Labor Day was both safer and cooler than expected in Southern California.
Temperatures began to dip in response to an invasion of moist marine air, the California Highway Patrol said fewer people died in traffic accidents, and beach crowds--while enormous by comparison with an average Monday--were almost moderate by holiday standards.
“It’s insane, it’s cuckoo, it’s Valium time,” said Los Angeles County beaches dispatcher Tom Overmire during a brief early-morning break. “We have 475,000 oily bodies anointing themselves in the sun--and 275,000 of them tried to drink their way through six-packs for breakfast.”
Only a Million or So
Nonetheless, by late afternoon lifeguards estimated that only a million or so people had spent a part of the day at beaches from Zuma to San Clemente, despite surf that was running a pleasant 2 to 4 feet.
An estimated 100,000 people jammed the sands in Newport Beach, where they found the waves warmer than the air. Marine Safety Lt. Ron Johnson said Monday’s 74 degrees was beaten out by the 75-degree water temperature.
Riptides caused by a south swell at Newport and Huntington beaches kept lifeguards busy with a larger-than-usual number of rescues, and an unidentified man suffered a serious neck injury while body surfing at Huntington Beach State Park early Monday, authorities said.
Drinking, Traffic Arrests
Huntington Beach police were kept busy with numerous alcohol-related arrests and minor traffic accidents of the fender-bender variety.
But crowds were generally well-behaved, authorities said. “Actually, it’s been a real mellow crowd today,” said Richard Rozzelle, lifeguard supervisor at Huntington Beach State Park, where temperatures soared to a high of 84. “It’s so hot, everyone is tired out.”
Despite the warm beach weather, paramedics said cases of heatstroke and dangerous sunburn were fewer than expected.
By 6 a.m. Monday, the CHP had counted only 34 holiday traffic fatalities in California--down considerably from the 51 recorded during the first two days of the Labor Day weekend last year--of which 8 were in the Los Angeles area, down 3 from the similar period last year.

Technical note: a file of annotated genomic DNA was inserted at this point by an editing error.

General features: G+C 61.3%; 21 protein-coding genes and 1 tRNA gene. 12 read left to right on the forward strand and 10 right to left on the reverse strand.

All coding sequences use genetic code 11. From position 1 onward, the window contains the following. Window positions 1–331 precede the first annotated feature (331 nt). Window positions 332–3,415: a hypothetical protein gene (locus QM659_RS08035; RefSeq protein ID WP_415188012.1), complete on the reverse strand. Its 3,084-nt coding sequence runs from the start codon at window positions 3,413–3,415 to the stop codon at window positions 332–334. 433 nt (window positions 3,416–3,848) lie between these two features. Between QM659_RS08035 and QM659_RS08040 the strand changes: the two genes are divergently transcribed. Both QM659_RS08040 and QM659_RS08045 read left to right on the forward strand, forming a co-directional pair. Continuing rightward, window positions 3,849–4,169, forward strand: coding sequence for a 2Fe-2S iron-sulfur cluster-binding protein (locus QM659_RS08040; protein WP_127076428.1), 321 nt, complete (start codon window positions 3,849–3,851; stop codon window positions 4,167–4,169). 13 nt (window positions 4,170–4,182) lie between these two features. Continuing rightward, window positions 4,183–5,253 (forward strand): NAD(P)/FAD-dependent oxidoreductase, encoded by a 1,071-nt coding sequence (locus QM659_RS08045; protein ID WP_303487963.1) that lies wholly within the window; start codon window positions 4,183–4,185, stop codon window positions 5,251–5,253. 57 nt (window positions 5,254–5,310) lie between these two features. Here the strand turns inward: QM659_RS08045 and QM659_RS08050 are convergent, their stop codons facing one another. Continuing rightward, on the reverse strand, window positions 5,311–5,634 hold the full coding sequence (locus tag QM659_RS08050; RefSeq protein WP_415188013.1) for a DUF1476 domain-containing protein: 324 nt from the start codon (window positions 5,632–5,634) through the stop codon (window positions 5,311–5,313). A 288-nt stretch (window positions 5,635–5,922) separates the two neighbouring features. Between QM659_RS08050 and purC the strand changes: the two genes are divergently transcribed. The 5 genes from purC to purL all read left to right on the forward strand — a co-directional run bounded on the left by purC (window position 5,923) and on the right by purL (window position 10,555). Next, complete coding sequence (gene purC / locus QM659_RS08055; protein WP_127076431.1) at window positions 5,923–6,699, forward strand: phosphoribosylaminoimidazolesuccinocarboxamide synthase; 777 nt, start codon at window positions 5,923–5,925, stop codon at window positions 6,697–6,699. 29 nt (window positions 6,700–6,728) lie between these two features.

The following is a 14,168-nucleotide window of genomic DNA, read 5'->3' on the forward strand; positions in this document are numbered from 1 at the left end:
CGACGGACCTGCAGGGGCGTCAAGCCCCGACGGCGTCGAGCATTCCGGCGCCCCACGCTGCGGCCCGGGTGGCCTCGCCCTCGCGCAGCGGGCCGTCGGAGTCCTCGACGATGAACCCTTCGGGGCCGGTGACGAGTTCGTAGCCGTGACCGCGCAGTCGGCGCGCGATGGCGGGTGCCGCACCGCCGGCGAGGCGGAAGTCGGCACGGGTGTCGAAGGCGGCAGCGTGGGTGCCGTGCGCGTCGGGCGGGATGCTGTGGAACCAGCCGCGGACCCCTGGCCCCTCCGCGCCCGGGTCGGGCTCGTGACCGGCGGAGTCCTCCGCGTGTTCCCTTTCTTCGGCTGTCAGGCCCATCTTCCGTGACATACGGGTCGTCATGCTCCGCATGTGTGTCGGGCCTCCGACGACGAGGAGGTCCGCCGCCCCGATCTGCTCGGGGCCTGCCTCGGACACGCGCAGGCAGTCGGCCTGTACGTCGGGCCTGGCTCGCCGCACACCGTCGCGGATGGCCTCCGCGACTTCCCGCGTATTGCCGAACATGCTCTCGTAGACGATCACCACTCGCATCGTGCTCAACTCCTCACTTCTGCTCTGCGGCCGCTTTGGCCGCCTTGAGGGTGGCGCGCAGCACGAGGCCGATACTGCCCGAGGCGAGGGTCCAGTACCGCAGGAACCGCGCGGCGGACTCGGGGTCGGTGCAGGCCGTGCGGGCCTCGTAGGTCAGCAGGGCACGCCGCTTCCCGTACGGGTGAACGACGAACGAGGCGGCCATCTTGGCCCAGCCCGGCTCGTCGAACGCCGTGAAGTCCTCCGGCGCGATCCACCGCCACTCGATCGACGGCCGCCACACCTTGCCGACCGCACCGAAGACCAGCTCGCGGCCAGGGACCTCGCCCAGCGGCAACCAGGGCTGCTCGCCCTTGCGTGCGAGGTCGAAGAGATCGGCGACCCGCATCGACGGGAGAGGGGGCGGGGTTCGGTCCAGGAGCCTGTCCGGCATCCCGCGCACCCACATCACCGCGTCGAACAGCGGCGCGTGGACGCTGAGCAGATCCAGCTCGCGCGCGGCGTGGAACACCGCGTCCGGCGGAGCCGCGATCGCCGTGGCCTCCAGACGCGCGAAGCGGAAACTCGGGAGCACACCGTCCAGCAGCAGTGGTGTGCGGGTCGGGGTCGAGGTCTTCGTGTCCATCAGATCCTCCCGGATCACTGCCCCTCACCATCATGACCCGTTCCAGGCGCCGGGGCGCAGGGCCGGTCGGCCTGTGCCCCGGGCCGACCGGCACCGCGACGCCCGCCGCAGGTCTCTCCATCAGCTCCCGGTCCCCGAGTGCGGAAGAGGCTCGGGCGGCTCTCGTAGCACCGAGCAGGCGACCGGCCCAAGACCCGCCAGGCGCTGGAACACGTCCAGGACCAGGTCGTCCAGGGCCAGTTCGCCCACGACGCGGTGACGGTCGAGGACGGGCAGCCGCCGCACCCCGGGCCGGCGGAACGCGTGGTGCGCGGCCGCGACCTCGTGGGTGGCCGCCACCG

As of 6 p.m. Monday, there were no traffic deaths reported on Orange County freeways, but Brea police were investigating a fatal accident involving a 26-year-old bicyclist, who was struck by an automobile Friday evening.
Michael Siciliano Jr. of Yorba Linda died Saturday morning at UCI Medical Center in Orange, a coroner’s spokesman said. Siciliano, who was wearing stereo headphones, was struck at 6:08 p.m. Friday as he pedaled westbound on Yorba Linda Boulevard near Eureka Avenue. The driver of the car was not cited or held, but police said an investigation was continuing.
A 29-year-old Brea woman remained in “extremely critical condition” at Western Medical Center in Santa Ana late Monday after being thrown from her car on the Santa Ana Freeway in Irvine early Sunday, authorities said.
CHP officials said Melissa Inabinette, who was driving alone, struck the center divider near Culver Drive in Irvine, then veered across three lanes of traffic and was ejected when her car rolled over several times about 4 a.m. Sunday.
Drunk driving arrests also seemed to be down from previous years. CHP spokesman Monty Kiefer said his agency had arrested 489 people for driving while intoxicated in the Los Angeles area--down from the 550 arrested during the first two-thirds of the long weekend last year. There were 2,097 such arrests statewide, a decline from 2,226 in 1984.
CHP officials in Santa Ana said 107 people were arrested on suspicion of drunk driving on freeways in the Orange County-Long Beach area as of early Monday.
Temperatures ranged into the mid-80s Monday, reaching 86 degrees in El Toro, 85 in San Juan Capistrano and 83 in Santa Ana. The forecast called for two or three degrees of cooling today.